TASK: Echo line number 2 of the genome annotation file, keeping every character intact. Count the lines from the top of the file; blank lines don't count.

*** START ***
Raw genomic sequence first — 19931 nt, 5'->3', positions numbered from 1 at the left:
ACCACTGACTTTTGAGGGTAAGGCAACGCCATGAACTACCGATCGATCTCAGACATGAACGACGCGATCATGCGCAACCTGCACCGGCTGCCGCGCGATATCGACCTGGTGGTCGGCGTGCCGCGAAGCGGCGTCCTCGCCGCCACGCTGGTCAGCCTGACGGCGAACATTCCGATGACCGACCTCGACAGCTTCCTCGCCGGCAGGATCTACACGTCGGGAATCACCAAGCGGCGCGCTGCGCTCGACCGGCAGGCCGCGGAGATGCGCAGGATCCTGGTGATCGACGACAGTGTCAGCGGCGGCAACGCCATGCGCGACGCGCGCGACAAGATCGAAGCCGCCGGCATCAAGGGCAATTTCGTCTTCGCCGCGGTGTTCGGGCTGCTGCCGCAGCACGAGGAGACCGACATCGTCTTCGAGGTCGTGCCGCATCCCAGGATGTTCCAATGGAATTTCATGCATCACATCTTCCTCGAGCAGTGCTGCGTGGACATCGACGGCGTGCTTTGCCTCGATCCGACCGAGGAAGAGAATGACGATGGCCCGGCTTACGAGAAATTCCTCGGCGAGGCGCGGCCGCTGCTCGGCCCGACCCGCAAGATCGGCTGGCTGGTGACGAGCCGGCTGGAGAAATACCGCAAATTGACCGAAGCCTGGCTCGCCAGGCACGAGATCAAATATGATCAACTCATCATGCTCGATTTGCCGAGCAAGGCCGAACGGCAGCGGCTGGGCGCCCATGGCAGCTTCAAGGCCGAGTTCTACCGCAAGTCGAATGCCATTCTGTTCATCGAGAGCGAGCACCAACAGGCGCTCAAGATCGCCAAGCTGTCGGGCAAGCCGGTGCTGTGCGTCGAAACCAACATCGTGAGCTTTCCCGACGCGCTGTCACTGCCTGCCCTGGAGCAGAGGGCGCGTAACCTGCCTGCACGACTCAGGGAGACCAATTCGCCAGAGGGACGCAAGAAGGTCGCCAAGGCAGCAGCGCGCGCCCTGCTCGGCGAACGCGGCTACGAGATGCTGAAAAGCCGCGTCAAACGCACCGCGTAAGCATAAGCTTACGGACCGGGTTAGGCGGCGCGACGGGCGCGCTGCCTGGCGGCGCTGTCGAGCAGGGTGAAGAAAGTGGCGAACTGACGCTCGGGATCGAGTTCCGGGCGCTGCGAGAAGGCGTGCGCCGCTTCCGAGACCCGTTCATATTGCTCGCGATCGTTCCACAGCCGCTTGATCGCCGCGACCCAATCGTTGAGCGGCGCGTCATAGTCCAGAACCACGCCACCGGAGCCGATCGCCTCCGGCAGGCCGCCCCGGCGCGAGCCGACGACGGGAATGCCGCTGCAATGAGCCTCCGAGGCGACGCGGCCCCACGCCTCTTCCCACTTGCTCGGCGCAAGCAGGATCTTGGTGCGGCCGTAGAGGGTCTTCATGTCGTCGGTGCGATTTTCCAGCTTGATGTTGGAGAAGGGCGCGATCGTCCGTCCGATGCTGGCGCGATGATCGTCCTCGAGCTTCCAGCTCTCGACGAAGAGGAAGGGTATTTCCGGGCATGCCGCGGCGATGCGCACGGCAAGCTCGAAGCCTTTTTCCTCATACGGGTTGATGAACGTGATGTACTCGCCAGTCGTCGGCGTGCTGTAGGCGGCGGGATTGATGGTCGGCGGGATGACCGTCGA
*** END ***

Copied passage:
ACCACTGACTTTTGAGGGTAAGGCAACGCCATGAACTACCGATCGATCTCAGACATGAACGACGCGATCATGCGCAACCTGCACCGGCTGCCGCGCGATATCGACCTGGTGGTCGGCGTGCCGCGAAGCGGCGTCCTCGCCGCCACGCTGGTCAGCCTGACGGCGAACATTCCGATGACCGACCTCGACAGCTTCCTCGCCGGCAGGATCTACACGTCGGGAATCACCAAGCGGCGCGCTGCGCTCGACCGGCAGGCCGCGGAGATGCGCAGGATCCTGGTGATCGACGACAGTGTCAGCGGCGGCAACGCCATGCGCGACGCGCGCGACAAGATCGAAGCCGCCGGCATCAAGGGCAATTTCGTCTTCGCCGCGGTGTTCGGGCTGCTGCCGCAGCACGAGGAGACCGACATCGTCTTCGAGGTCGTGCCGCATCCCAGGATGTTCCAATGGAATTTCATGCATCACATCTTCCTCGAGCAGTGCTGCGTGGACATCGACGGCGTGCTTTGCCTCGATCCGACCGAGGAAGAGAATGACGATGGCCCGGCTTACGAGAAATTCCTCGGCGAGGCGCGGCCGCTGCTCGGCCCGACCCGCAAGATCGGCTGGCTGGTGACGAGCCGGCTGGAGAAATACCGCAAATTGACCGAAGCCTGGCTCGCCAGGCACGAGATCAAATATGATCAACTCATCATGCTCGATTTGCCGAGCAAGGCCGAACGGCAGCGGCTGGGCGCCCATGGCAGCTTCAAGGCCGAGTTCTACCGCAAGTCGAATGCCATTCTGTTCATCGAGAGCGAGCACCAACAGGCGCTCAAGATCGCCAAGCTGTCGGGCAAGCCGGTGCTGTGCGTCGAAACCAACATCGTGAGCTTTCCCGACGCGCTGTCACTGCCTGCCCTGGAGCAGAGGGCGCGTAACCTGCCTGCACGACTCAGGGAGACCAATTCGCCAGAGGGACGCAAGAAGGTCGCCAAGGCAGCAGCGCGCGCCCTGCTCGGCGAACGCGGCTACGAGATGCTGAAAAGCCGCGTCAAACGCACCGCGTAAGCATAAGCTTACGGACCGGGTTAGGCGGCGCGACGGGCGCGCTGCCTGGCGGCGCTGTCGAGCAGGGTGAAGAAAGTGGCGAACTGACGCTCGGGATCGAGTTCCGGGCGCTGCGAGAAGGCGTGCGCCGCTTCCGAGACCCGTTCATATTGCTCGCGATCGTTCCACAGCCGCTTGATCGCCGCGACCCAATCGTTGAGCGGCGCGTCATAGTCCAGAACCACGCCACCGGAGCCGATCGCCTCCGGCAGGCCGCCCCGGCGCGAGCCGACGACGGGAATGCCGCTGCAATGAGCCTCCGAGGCGACGCGGCCCCACGCCTCTTCCCACTTGCTCGGCGCAAGCAGGATCTTGGTGCGGCCGTAGAGGGTCTTCATGTCGTCGGTGCGATTTTCCAGCTTGATGTTGGAGAAGGGCGCGATCGTCCGTCCGATGCTGGCGCGATGATCGTCCTCGAGCTTCCAGCTCTCGACGAAGAGGAAGGGTATTTCCGGGCATGCCGCGGCGATGCGCACGGCAAGCTCGAAGCCTTTTTCCTCATACGGGTTGATGAACGTGATGTACTCGCCAGTCGTCGGCGTGCTGTAGGCGGCGGGATTGATGGTCGGCGGGATGACCGTCGA